A summer of unfavorable circumstances put the Presidents’ Athletic Conference and other collegiate conferences throughout the varying divisions of the NCAA into a challenging situation: the fate of collegiate athletics.
As of now, COVID-19 has postponed all PAC athletic competition until after Jan. 1. According to PAC Commissioner Joe Onderko, every possible consideration was taken into account in order to make the best decisions possible.
“We took a really extensive look at this,” Onderko said, “This was not an easy decision for us.”
The NCAA released a document in July that separated sports into three categories: high impact, medium impact and low impact.
“Depending on the level,” Onderko said, “there were certain recommendations of what you need to do to compete safely.”
These recommendations, however, were quite extensive.
For high impact sports like football, it was required to do a COVID-19 test for every coach, athlete, trainer, and anyone who was involved with the team at least once a week within 72 hours of competition. With the responsibility of testing every person necessary, the cost to do a single test approximated between $65 and $100 per person.
Onderko mentioned that even if schools could afford to pay for these tests, they were simply unavailable to reasonably obtain.
In addition to health and safety, Onderko said, “Legal considerations came into it every bit as much as health and safety considerations.”
On July 24, the PAC released a statement that postponed all medium to high contact sports until the spring. The possibility of low contact sports like tennis, golf, and track and field was still being considered.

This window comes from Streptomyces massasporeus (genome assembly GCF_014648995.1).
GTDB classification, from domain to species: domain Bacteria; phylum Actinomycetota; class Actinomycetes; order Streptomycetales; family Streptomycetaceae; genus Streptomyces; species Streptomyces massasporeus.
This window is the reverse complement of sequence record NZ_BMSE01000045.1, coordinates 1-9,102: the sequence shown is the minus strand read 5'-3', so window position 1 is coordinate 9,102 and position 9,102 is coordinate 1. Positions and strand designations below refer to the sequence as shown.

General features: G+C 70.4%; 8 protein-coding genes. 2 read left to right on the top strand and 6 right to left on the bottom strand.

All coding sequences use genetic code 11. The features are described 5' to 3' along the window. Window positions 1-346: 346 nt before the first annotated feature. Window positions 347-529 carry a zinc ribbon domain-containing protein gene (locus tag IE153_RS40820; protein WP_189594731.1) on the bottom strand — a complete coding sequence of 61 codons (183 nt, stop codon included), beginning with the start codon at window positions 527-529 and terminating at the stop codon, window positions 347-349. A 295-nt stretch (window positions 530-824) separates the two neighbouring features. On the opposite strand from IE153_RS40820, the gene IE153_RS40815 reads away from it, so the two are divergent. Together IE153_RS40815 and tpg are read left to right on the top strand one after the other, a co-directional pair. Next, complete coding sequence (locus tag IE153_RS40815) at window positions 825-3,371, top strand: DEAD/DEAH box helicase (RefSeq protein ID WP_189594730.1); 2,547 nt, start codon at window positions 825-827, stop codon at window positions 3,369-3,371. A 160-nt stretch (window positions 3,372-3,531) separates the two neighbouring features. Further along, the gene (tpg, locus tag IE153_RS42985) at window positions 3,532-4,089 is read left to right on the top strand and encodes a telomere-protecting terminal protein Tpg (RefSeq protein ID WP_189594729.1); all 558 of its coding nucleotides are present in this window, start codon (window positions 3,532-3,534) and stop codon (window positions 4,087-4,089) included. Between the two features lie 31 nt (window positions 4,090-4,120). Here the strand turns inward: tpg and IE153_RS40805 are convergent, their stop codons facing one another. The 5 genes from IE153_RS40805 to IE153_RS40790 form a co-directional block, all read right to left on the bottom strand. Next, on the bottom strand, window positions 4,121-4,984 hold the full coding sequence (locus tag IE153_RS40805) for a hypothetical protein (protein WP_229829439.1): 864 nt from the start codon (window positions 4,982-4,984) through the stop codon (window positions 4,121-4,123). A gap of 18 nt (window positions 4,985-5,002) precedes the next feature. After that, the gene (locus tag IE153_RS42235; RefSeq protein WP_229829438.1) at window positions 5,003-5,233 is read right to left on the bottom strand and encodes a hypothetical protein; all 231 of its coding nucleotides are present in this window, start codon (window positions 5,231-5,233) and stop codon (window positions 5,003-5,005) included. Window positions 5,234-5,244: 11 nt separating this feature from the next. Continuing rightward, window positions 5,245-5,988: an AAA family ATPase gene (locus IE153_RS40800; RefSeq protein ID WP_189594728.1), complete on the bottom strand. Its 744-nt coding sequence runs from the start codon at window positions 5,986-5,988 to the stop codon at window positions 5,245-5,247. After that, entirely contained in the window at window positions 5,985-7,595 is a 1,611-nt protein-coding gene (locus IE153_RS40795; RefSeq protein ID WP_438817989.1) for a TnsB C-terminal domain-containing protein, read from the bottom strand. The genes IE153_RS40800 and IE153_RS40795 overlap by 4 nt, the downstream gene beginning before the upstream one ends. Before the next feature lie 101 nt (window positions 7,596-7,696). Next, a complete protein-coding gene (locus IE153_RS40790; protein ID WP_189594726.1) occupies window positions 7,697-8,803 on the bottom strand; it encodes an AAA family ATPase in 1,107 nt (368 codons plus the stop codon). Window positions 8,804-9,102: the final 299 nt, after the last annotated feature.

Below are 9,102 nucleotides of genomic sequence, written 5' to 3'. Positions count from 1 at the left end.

After the NCAA Division III Administrative Committee released a recommendation to not have any competition in the fall, the PAC released a statement Aug. 26 that suspended all competition until next year.
“In the end, it was a decision based solely on the health and safety of our student athletes and what’s best for all the institutions in the Presidents’ Athletic Conference.” said Waynesburg University athletic director Adam Jack.
Waynesburg, along with the other schools in the PAC, has been working to do its part in the midst of a cancelled sports season. Jack said three subcommittees in finance, scheduling and health and safety were created to collaborate with the conference in order to maximize the possibilities of university athletics.
As for the future of PAC athletics, although there are many factors with the virus, the PAC is planning to have sports next year.
Fall sports are scheduled to be played in the spring. Winter sports like basketball and indoor track and field are planning to start sometime after Jan. 1, with a possibility of moving back the championship dates.
The university will also have to follow state laws and regulations for facility capacities. For outdoor facilities, a maximum of 250 total people including players and coaches will be allowed, and for indoor facilities, a maximum of 25 total people will be allowed.
“The collaborative effort of all the PAC schools with Commissioner Onderko really was wonderful this summer.” Jack said, “Everybody worked together and each time we came to a hurdle, we worked together to overcome that.”